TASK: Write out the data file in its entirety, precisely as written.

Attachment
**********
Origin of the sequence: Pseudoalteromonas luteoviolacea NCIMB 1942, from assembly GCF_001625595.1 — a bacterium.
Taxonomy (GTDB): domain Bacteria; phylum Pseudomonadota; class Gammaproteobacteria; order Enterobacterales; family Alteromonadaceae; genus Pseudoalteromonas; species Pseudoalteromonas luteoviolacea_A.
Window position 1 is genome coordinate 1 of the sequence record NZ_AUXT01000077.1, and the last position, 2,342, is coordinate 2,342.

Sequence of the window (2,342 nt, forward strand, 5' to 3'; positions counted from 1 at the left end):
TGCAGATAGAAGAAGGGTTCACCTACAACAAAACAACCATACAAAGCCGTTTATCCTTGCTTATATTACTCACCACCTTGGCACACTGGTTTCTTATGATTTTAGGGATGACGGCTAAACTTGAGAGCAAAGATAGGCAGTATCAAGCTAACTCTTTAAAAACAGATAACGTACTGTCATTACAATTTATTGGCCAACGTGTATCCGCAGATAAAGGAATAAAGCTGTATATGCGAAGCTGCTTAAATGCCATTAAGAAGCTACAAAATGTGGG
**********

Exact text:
Origin of the sequence: Pseudoalteromonas luteoviolacea NCIMB 1942, from assembly GCF_001625595.1 — a bacterium.
Taxonomy (GTDB): domain Bacteria; phylum Pseudomonadota; class Gammaproteobacteria; order Enterobacterales; family Alteromonadaceae; genus Pseudoalteromonas; species Pseudoalteromonas luteoviolacea_A.
Window position 1 is genome coordinate 1 of the sequence record NZ_AUXT01000077.1, and the last position, 2,342, is coordinate 2,342.

Sequence of the window (2,342 nt, forward strand, 5' to 3'; positions counted from 1 at the left end):
TGCAGATAGAAGAAGGGTTCACCTACAACAAAACAACCATACAAAGCCGTTTATCCTTGCTTATATTACTCACCACCTTGGCACACTGGTTTCTTATGATTTTAGGGATGACGGCTAAACTTGAGAGCAAAGATAGGCAGTATCAAGCTAACTCTTTAAAAACAGATAACGTACTGTCATTACAATTTATTGGCCAACGTGTATCCGCAGATAAAGGAATAAAGCTGTATATGCGAAGCTGCTTAAATGCCATTAAGAAGCTACAAAATGTGGG